Thursday, 3 May 2012

A rose by any other name?

     I've recently been browsing through service records of members of Queen Alexandra's Royal Naval Nursing Service (and its predecessors).  The records are held in ledgers very similar to those held by the Royal Navy for all their officers and ratings, and although brief they offer insights into the women's personalities and capabilities not present in the thicker service files of members of the army's nursing service. They are judged on conduct, ability, zeal, tact in dealing with both staff and patients, and above all, 'temperament.'  The first four categories are marked on a scale covering 'poor' through 'average' and 'satisfactory,' to 'very good,' 'exemplary' and 'exceptional.'  Temperament, however, is a different matter. The varied and many words used to describe these women's 'temperament' is astonishing, but they give a wonderful view of the changes that can occur during a woman's long career, and how people's perception of character can vary. But to sum up, they were:

     Quiet, reliable, cheerful (so often 'cheerful'), pleasant, bright, energetic, equable (also 'very equable' and 'extremely equable'), alert, keen, ladylike, calm, willing, adaptable, contented and thorough.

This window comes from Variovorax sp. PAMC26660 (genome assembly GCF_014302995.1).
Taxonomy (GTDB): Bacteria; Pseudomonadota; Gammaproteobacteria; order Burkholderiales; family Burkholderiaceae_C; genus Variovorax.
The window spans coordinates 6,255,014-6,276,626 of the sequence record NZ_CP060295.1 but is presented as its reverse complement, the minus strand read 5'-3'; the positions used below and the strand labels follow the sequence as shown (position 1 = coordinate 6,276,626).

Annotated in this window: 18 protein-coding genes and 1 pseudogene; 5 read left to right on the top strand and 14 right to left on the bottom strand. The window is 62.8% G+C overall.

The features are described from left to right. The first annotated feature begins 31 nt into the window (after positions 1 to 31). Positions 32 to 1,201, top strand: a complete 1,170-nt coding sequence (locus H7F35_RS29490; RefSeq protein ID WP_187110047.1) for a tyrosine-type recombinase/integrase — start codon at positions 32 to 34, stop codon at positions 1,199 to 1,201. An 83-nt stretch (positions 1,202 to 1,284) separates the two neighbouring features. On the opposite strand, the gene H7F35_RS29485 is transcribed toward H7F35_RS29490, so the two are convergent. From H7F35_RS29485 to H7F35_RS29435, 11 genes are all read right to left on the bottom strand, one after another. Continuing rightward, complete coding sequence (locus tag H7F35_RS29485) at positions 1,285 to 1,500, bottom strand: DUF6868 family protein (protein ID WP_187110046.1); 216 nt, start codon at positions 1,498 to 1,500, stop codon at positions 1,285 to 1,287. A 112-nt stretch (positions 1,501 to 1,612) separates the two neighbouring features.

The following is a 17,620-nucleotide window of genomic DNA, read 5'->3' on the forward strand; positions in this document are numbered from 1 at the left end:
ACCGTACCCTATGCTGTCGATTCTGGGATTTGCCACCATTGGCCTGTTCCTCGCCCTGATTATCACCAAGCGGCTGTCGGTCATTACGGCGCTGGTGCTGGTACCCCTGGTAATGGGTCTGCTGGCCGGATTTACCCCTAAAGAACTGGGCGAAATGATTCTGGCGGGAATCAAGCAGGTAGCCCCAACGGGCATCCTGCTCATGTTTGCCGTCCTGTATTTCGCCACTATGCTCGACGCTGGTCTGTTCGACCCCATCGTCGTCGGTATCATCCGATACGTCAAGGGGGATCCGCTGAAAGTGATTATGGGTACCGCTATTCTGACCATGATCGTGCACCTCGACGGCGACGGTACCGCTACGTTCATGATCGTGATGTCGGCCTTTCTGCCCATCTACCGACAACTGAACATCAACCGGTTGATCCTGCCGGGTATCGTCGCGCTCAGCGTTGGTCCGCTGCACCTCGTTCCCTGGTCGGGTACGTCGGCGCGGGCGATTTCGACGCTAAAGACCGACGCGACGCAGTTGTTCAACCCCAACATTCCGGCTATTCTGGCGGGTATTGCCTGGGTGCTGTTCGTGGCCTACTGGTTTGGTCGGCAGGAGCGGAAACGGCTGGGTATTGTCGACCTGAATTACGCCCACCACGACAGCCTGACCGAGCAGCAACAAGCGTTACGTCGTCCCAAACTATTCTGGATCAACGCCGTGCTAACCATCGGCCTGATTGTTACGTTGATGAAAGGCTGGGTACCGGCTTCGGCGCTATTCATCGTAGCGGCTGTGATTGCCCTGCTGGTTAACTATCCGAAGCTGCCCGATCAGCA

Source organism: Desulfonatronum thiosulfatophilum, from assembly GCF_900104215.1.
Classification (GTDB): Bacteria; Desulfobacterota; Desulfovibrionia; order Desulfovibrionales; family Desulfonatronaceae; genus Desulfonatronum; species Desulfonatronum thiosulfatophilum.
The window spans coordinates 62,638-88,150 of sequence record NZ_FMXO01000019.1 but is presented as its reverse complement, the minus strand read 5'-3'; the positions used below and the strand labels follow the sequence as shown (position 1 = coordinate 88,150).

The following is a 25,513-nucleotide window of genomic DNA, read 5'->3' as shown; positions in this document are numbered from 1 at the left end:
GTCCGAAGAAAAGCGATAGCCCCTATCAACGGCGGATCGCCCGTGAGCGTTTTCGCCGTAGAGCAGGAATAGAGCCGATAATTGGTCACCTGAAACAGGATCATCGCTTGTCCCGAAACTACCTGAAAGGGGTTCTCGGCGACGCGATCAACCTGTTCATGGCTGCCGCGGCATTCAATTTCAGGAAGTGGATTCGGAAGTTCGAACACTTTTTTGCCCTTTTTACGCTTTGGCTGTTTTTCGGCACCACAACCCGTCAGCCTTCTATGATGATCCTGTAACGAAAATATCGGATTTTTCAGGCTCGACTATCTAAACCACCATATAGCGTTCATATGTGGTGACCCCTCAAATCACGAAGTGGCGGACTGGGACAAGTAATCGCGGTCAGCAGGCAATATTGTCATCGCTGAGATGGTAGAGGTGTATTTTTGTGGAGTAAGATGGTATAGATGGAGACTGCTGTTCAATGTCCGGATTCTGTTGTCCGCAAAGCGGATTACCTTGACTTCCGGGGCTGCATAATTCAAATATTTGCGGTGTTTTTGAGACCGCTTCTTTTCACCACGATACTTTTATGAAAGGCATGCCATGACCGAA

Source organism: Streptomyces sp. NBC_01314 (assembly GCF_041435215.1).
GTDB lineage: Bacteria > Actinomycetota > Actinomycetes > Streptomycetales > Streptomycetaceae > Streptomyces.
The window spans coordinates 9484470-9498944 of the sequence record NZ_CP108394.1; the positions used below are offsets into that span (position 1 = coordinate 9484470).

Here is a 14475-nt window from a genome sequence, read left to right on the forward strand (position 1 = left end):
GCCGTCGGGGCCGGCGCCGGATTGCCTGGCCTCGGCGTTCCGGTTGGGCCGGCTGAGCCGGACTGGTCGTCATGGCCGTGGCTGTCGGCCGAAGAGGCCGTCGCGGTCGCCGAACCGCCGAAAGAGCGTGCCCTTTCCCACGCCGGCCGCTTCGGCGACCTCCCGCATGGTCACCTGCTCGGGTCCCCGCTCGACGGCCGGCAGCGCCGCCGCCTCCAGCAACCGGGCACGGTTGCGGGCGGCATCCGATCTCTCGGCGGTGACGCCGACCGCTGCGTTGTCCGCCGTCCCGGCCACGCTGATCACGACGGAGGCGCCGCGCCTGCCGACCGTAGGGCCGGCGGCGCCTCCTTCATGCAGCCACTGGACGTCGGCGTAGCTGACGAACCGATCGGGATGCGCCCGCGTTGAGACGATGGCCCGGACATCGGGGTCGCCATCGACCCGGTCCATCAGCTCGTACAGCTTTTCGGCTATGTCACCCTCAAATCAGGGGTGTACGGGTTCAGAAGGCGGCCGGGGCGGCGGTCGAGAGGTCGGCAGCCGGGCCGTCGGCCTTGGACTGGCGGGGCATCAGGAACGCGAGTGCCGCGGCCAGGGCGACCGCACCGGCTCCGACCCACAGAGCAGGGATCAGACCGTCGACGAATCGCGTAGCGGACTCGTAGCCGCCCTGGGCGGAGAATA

Some were diffident, subdued, unassertive and changeable; placid, variable, reserved and moody. Some were many of these things at different times, or seen by one reporting officer as 'firm and thorough' while another viewed them as 'inclined to be domineering.'  A few were reported as 'casual and untidy,' 'not dignified,' or 'somewhat pessimistic and argumentative' and 'occasionally sarcastic.'  Whatever their strengths and weaknesses, for those women who reached the heady ranks of Matron, almost without fail their final assessments reported them as 'quiet and dignified' which seemed to be the most sought after trait of personality. Age may not have wearied them, but it did turn them into proper ladies.

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